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THE AMAZING HEALING POTENTIAL OF NATURAL NRF2 ACTIVATORS

Dr. Hank Liers, PhD natural nrf2 activators healing potential

When I first learned about Nrf2 activators in early 2012, I became quite enthusiastic about new knowledge that natural substances called polyphenolic compounds had the ability to activate this transcription factor. Once released in the cell Nrf2 can migrate to the nucleus and cause the body to endogenously produce high levels of key protective/antioxidant enzymes.

Also, I actively began the development of a product called Ultimate Protector that contains many concentrates and extracts from fruits, vegetables, and herbs. This product functions as 1) an excellent source of many Nrf2 activators, 2) a source of powerful antioxidants exhibiting an extremely high ORAC5.0 value per serving, and 3) a source of non-GMO Vitamin C.

More recently (July 2019) I have updated the product to Ultimate Protector+ that contains some exciting new ingredients that are now available on the market including SFB® (Standardized Fruit Blend) that contains among others mangosteen, goji berry, pomegranate, and apple extracts (click on the ingredient name to see detailed blog articles concerning these). In addition, I have added significant amounts of ingredients that are well known as potent Nrf2 activators and antioxidants including Green Tea extract and VinCare® whole grape extract.

 

Ultimate Protector+

New Ultimate Protector+

 

It is interesting to note that over 16 years ago I formulated a wonderful antioxidant formula called PRO-C™. PRO-C™ contains Buffered Vitamin C (in the form of powdered calcium, magnesium, and zinc ascorbates), high-potency Grape Extract (from grape pulp, skins, and seeds), Green Tea Extract, reduced Glutathione, N-Acetyl-L-Cysteine (NAC), R-Lipoic Acid, coenzyme forms of Vitamin B2 and Vitamin B6, and Selenium.

PRO-C™ has been one of the most effective products at supporting health I have ever formulated. Our current knowledge shows that PRO-C™ contains four effective Nrf2 activators, selenium needed for glutathione peroxidase functioning, Vitamin B2 and Vitamin B6 that support the effectiveness of glutathione, and antioxidants including Vitamin C and glutathione. I recently wrote a blog article titled PRO-C™ SUPER ANTIOXIDANT FORMULA that provides details concerning this formula.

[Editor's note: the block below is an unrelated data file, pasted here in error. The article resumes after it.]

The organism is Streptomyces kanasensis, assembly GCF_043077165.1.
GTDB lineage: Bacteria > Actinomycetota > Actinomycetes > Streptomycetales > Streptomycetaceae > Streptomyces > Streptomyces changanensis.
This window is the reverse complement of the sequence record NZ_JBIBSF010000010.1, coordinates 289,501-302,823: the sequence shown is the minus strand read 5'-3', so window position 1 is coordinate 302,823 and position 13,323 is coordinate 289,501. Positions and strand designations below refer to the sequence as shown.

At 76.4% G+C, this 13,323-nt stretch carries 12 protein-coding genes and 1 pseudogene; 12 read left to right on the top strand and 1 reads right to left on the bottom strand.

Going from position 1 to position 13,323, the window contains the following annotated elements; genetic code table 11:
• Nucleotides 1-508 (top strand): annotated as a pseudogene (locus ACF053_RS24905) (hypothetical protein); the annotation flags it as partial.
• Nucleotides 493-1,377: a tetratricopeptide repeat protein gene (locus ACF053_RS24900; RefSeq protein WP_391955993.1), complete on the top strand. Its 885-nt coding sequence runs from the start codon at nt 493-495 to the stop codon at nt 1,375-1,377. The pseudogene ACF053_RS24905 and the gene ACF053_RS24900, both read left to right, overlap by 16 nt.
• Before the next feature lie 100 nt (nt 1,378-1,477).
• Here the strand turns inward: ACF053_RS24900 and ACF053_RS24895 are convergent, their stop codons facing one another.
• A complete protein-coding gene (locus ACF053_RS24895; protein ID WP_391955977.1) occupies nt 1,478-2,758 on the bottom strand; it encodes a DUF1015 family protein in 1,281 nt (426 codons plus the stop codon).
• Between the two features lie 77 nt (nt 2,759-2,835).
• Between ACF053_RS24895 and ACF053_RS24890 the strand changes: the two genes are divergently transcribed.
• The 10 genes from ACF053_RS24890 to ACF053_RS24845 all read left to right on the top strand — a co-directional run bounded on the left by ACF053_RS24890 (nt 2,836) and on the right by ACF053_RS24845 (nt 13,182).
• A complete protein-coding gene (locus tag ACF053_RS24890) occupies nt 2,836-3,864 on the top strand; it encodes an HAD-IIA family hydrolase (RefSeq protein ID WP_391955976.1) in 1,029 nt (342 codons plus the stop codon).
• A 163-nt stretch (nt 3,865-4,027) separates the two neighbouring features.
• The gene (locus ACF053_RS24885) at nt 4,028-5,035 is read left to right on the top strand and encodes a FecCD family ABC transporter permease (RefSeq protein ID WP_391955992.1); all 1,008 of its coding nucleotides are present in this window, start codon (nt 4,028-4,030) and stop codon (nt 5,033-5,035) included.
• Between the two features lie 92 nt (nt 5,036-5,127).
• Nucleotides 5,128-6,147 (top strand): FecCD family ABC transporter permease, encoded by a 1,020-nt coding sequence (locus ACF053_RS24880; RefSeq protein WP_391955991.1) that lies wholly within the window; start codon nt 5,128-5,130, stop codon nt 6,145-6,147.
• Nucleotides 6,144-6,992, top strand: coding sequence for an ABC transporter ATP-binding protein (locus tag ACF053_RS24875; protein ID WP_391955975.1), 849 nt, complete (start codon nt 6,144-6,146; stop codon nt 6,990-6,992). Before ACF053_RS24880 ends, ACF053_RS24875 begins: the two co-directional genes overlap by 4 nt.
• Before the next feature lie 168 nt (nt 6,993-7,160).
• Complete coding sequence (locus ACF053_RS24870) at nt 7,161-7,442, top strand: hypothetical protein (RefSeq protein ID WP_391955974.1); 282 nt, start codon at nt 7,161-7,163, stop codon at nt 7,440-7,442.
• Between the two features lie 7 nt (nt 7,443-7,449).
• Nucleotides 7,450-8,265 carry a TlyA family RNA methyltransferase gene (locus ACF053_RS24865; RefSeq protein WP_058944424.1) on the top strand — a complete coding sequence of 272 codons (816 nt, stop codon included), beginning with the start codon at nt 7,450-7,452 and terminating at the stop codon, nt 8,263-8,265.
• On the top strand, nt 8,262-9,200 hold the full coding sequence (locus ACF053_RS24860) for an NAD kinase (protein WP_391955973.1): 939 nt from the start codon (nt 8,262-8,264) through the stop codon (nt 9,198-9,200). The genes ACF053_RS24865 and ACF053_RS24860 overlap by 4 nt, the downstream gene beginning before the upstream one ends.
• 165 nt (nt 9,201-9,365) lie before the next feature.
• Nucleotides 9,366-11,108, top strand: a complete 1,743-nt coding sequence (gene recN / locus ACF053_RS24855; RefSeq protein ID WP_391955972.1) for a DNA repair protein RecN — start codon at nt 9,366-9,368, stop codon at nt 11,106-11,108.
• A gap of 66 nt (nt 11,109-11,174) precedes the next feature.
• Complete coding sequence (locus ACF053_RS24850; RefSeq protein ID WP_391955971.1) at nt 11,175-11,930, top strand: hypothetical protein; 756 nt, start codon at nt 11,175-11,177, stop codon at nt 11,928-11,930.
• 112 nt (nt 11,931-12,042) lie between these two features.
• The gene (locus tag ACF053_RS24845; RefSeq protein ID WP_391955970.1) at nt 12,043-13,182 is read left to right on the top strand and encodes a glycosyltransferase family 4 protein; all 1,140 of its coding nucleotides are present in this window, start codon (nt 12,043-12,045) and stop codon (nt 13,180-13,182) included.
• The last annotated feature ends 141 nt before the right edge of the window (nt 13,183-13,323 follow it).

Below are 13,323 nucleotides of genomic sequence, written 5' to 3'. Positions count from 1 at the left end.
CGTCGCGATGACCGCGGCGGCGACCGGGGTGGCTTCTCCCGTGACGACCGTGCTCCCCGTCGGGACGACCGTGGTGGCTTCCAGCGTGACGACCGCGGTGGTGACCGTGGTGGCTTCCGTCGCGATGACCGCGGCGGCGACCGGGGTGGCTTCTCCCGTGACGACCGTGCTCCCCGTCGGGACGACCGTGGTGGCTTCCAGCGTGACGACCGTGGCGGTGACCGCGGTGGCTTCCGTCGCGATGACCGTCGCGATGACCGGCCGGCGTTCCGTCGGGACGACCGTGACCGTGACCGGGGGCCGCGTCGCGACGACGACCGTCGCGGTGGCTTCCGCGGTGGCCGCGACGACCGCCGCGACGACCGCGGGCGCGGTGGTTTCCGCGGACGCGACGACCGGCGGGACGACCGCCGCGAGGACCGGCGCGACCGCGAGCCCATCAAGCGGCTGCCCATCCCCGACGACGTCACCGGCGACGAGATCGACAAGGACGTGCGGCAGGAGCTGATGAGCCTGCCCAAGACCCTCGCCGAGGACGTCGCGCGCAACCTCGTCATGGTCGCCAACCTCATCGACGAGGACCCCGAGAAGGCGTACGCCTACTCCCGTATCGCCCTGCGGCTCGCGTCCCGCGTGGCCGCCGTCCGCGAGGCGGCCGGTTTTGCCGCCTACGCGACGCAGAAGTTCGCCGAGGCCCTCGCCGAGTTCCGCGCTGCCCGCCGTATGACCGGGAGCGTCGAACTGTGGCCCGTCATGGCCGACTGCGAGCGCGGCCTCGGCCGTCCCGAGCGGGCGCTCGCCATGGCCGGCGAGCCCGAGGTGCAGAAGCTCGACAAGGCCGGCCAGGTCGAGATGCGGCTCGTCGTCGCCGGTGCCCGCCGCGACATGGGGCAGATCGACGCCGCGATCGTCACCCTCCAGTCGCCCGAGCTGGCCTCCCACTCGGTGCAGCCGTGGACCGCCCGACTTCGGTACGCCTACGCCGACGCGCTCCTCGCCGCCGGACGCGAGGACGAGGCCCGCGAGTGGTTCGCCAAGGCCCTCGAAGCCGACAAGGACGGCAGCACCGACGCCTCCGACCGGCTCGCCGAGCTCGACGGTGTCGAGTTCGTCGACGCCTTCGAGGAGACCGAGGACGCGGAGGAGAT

My current personal list of supplements that I (and my wife) take every day includes both Ultimate Protector+™ and PRO-C™. We feel gifted to have these products available to us!!

In this article, I will provide greater insight into the natural sources of Nrf2 activators and how they perform in the body.

SOME KEY ENZYMES MODULATED BY Nrf2 ACTIVATORS

Activation of Nrf2 results in the induction of many cytoprotective proteins. We have seen articles that claim over 200 different enzymes can be produced in the body by Nrf2 activators, but have also seen reference that over 4,000 enzymes may be produced!  Examples of some of the key enzymes are shown below:

  • NAD(P)H quinone oxidoreductase 1 – a prototypical Nrf2 target gene that catalyzes the reduction and detoxification of highly reactive quinones that can cause redox cycling and oxidative stress.
  • Superoxide dismutases (SOD) – enzymes that catalyze the dismutation of superoxide (O2) into oxygen and hydrogen peroxide. Thus, they are an important antioxidant defense in nearly all cells exposed to oxygen where superoxide is one of the main reactive oxygen species. SOD is known to provide powerful antinflammatory activity.
  • Glutamate-cysteine ligase which is the rate-limiting step in the synthesis of glutathione (GSH), a very powerful endogenous antioxidant. Glutamate-cysteine ligase is a characteristic Nrf2 target gene, which establishes Nrf2 as a regulator of glutathione, one of the most important antioxidants in the body.
  • Heme oxygenase-1 (HO-1) is an enzyme that catalyzes the breakdown of heme into the antioxidant biliverdin, the anti-inflammatory agent carbon monoxide, and iron. HO-1 is a Nrf2 target gene that has been shown to protect from a variety of pathologies, including sepsis, hypertension, atherosclerosis, acute lung injury, kidney injury, and pain.